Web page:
We love Halloween here at The DreamCage and we love the countdown to it even more as, every day in October, David Ames opens a window (well, writes an article) in his Hallow-vent Calendar of Asian horror films. His choice for Day 10 of Hallow-vent is Macabre ...
Find the full calendar for Hallow-vent 2020 here.
It’s that time of year again: the birds are chirping, the leaves are falling, there’s a chill in the air, and there’s a pandemic raging. All of these elements come together to make a fantastic holiday season, full of candy, and popcorn, and gory, bloody, creepy films that cause existential crises and fits of catatonia.
This year I am looking at a subgenre of horror that, although it is centralized to a continent, is very diverse in subject matter and approach: Asian horror. I LOVE Asian horror. It may be that the original Ringu played an important part in my young life, causing me to be both fascinated and horrified by this type of horror.
While I was used to American horror movies, particularly slasher franchises like Halloween, A Nightmare on Elm Street, and Friday the 13th, I was not prepared for the sheer amount of difference between American and Asian approaches to horror. While most of what I had seen of American horror dealt with blood, gore, murder, and a substantial amount of nudity and sexual content (my 12-14-year-old self was always appreciative), Asian horror was much more subtle and disturbing.
Maybe it was the newness and disconnection of the culture. Maybe it was the language barrier. Maybe it was the seeming focus on folklore that wasn’t present in the west’s presentation (at least from my limited experience), but from the moment I saw Ringu, I was hooked.
This year I wanted to approach Asian horror that was not as famous as those I had seen previously and so I chose movies that I had never seen, or even heard of for the most part. There is only one film on the list that I was familiar with beforehand, and I hadn’t watched that since high school.
So sit back, relax, and enjoy the strange mix of subtlety, disturbing imagery, and slow-burn that is this year’s Hallow-vent calendar.
In all my years of watching horror movies, I have never considered myself a fan of torture porn or splatter films. Occasionally I will come across one that seems to speak to me, and when those films are done well, really embracing the subgenre and diving in full force, the experience can be incredibly enjoyable. That is the case with today’s film; 2009’s horror/slasher/splatter picture from Indonesian directors The Mo Brothers, entitled Macabre.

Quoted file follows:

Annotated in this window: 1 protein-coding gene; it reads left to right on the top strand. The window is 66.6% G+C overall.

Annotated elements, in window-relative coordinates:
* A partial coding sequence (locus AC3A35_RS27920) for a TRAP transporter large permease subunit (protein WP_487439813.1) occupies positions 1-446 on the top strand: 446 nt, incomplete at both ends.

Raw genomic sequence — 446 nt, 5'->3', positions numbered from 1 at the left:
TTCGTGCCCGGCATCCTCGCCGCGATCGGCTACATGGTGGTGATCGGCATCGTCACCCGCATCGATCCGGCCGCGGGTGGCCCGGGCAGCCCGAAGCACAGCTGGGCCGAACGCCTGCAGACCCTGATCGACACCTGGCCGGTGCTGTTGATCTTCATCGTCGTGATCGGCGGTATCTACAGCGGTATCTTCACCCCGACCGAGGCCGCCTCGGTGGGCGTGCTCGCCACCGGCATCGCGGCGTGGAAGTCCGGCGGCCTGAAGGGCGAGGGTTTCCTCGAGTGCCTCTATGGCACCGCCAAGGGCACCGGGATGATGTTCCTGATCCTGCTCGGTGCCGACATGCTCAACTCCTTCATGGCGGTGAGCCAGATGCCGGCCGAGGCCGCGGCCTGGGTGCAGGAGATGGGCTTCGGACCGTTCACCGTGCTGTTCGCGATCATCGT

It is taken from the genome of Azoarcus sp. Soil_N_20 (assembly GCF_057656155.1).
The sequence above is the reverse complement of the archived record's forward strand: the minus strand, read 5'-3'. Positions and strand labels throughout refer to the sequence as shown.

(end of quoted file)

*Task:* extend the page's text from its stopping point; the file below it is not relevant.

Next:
Macabre is a strange and somewhat unique take on the home invasion horror film, made famous by such movies as Them and The Strangers. Only, instead of someone invading the home, they are brought there for torture and dismemberment.
As a premise, the plot is somewhat convoluted, but as anyone who has seen this type of film can agree, that isn’t really the point. This film follows a group of friends who, on the way to the airport, pick up a young, beautiful girl who is stranded and agree to take her home. When they arrive, they are introduced to the girl’s mother and brothers, and this is where the fun begins.
After being drugged and separated, the gore and, for lack of a better term, macabre acts begin. This film is so full of blood and guts that anyone who enjoys the genre will have more than their fair share. The rest of the film is an escape picture, where the remaining members of the group are being hunted throughout the house and the grounds, and even an appearance from the police can’t save them.
This film feels familiar, and if you were looking for comparisons, I would say anything from You’re Next and Ready or Not, to House of 1000 Corpses and The Texas Chainsaw Massacre. It feels like the Mo Brothers pulled all the best elements from other films in the genre, and came away with this wonderfully fun piece of gory horror. There are weird secret societies and cannibals, and it really goes all out in providing the ultraviolence that we are so used to seeing in films like Saw, but it is handled almost elegantly.
Overall, the cast is somewhat forgettable, barring a few exceptional performances. Arifin Putra plays a deliciously psychopathic Adam, the son of the family, with a robotic stillness and coldness that I haven’t seen someone pull off since the T-1000. Julie Estelle is wonderful as Ladya, the girl whom it seems takes on the classic role of the Final Girl very early on. She is strong and resourceful, and not afraid to fight when pushed to the limit.
Honestly though, if we are being honest, the best and most spectacular role is Shareefa Daanish as the matriarch and overall antagonist Dara. She is terrifying in the best possible way, and gives off a strangely magnetic performance. Her eyes and her slight head movements convey so much, similar to the best moments in a Halloween or Friday the 13th film, and her bloodthirsty coldness is more disturbing than any of the haunting, blood-filled scenes we get to witness throughout the film. She was BORN to play this role.
The practical effects, ultra-violence, tortures, and kills are all perfectly executed. This film isn’t trying to be something it isn’t. It is striving to be a wonderful addition to the genre and it plays perfectly well with others of the like. Everyone who is a fan of splatter films and revenge thrillers alike should check this one out.